Look at MacOS and Windows for the regular everyday user. How much must they go to the command line? That is where Linux is heading. Even when I work with my server at work which is a Windows Server 2003 Standard, It's rare these days when I have to go to the command line unlike the days when I dealt with NT. I admit I am still writing scripts and am using the command line more often than the average user but what I'm trying to accomplish a home user won't have to concern themselves with. About 10 years ago Windows was in the same boat as Linux is today. Back then it was 3.11 for Workgroups where DOS and the command line still dominated the majority of Windows functionality like the Linux console today. In 5-10 years Linux will resemble a Windows XP type of feel and Windows, who knows??
The point is hear the newbies words for they give you the best judgement of where Linux must head. Microsoft did and despite all the negative comments it gets here, the virus that plagues it and all the backwardness and instability it has, it is the market leader. Anyone who aspires to be 2nd Place is a loser. If you belive being second is good enough, apply that mentality to any goal you have in life and see how far it will get you.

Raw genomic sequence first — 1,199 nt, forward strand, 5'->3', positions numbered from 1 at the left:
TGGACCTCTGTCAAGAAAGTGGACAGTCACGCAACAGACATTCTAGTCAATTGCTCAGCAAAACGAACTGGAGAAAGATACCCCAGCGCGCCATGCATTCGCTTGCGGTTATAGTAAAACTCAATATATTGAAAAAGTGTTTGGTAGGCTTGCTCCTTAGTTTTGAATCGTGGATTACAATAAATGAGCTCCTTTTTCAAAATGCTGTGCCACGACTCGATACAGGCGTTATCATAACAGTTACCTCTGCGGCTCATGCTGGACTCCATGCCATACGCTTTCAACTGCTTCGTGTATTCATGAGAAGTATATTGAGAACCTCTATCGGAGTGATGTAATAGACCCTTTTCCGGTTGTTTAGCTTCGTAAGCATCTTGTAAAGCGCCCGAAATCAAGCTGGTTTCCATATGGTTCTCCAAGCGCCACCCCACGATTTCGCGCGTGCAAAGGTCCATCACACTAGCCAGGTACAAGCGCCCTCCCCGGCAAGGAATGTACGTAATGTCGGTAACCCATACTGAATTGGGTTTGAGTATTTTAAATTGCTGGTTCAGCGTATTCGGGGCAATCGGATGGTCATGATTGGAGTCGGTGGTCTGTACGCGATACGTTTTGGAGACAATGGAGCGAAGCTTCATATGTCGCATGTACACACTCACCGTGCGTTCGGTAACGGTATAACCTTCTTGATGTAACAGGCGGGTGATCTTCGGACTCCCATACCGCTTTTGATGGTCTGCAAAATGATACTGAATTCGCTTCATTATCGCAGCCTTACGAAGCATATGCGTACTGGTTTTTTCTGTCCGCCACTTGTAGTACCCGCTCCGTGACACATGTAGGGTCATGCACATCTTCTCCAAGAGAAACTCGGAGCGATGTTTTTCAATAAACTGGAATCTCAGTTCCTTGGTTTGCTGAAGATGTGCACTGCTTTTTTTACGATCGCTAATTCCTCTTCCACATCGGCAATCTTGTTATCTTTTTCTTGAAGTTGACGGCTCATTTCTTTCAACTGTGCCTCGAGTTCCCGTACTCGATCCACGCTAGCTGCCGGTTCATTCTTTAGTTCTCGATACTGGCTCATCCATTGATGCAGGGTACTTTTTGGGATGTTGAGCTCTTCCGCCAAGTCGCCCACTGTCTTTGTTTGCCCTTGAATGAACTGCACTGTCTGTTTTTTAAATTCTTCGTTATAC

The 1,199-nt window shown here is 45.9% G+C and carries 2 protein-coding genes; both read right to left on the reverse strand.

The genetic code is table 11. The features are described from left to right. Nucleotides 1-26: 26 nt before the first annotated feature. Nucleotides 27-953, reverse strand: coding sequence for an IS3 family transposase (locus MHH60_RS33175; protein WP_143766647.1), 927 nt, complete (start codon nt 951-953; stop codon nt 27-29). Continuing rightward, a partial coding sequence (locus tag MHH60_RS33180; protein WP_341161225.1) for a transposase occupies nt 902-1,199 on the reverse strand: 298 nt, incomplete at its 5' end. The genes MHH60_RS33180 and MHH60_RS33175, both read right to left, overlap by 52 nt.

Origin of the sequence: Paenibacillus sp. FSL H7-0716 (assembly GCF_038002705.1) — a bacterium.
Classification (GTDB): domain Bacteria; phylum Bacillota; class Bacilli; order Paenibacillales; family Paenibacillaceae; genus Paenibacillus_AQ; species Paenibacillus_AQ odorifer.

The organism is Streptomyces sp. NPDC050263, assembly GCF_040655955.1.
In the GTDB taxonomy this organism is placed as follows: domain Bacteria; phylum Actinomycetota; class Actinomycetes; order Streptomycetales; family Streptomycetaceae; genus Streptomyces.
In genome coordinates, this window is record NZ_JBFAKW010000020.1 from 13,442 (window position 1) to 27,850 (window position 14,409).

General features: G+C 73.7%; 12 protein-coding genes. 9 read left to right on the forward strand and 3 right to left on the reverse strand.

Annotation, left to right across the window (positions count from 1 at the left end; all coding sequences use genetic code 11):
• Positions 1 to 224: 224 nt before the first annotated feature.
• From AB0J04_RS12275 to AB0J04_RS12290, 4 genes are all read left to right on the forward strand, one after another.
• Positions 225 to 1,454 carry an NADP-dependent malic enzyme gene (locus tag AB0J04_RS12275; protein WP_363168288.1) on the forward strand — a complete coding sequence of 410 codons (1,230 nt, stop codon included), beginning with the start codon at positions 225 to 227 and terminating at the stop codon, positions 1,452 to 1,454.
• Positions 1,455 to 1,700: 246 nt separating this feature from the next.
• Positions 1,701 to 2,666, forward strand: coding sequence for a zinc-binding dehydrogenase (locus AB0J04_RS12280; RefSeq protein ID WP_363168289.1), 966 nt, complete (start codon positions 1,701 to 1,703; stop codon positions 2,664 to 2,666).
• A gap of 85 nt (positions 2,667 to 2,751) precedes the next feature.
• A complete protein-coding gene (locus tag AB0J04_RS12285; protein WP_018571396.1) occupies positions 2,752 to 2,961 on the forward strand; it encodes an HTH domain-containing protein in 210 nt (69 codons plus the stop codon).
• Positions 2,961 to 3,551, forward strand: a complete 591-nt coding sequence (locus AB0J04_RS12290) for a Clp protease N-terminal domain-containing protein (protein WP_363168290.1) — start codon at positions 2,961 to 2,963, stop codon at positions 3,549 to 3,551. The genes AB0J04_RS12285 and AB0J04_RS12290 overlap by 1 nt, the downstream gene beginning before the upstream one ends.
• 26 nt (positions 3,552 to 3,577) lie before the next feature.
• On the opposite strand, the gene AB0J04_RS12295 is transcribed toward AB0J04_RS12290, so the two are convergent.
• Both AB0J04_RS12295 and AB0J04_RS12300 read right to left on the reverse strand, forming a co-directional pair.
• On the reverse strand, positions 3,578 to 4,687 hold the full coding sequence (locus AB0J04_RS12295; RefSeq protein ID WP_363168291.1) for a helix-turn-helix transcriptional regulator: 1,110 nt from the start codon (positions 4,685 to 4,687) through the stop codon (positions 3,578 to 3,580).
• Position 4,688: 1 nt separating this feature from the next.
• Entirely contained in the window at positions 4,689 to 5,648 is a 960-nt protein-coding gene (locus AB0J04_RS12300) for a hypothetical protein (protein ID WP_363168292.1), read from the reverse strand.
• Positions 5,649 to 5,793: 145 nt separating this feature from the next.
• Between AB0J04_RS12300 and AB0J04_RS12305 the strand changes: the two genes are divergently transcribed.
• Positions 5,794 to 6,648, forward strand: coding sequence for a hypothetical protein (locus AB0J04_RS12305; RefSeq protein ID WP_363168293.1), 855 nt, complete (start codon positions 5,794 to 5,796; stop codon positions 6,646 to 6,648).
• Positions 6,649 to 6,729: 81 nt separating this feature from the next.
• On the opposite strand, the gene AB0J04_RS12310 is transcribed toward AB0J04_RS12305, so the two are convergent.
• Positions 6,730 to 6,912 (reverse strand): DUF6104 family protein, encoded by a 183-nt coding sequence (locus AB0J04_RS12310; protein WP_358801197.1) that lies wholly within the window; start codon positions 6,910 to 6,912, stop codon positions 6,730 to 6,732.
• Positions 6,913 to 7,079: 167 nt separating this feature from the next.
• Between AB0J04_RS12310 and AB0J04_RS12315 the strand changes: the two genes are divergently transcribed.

One of the main reasons that Windows is seen as more user friendly is because many are use to how windows works. True, windows has more gui options (which I take it is what you mean by user friendly)--but these are both a good and a bad thing. Many guis hide important options and many more take to long to accomplish the same thing that a command line could. Why would I want to open Photoshop 7 to convert a gif to a png when I could open xterm and type "convert image.gif image.png"?
Linux does take time to learn, but Windows took time to learn as well.
GUIs can be nice, no argument there. Command line can be nice too, in fact, after I got good at the command line, I didn't want to use the guis--they were a waste of time.
Perhaps all I want to say is this: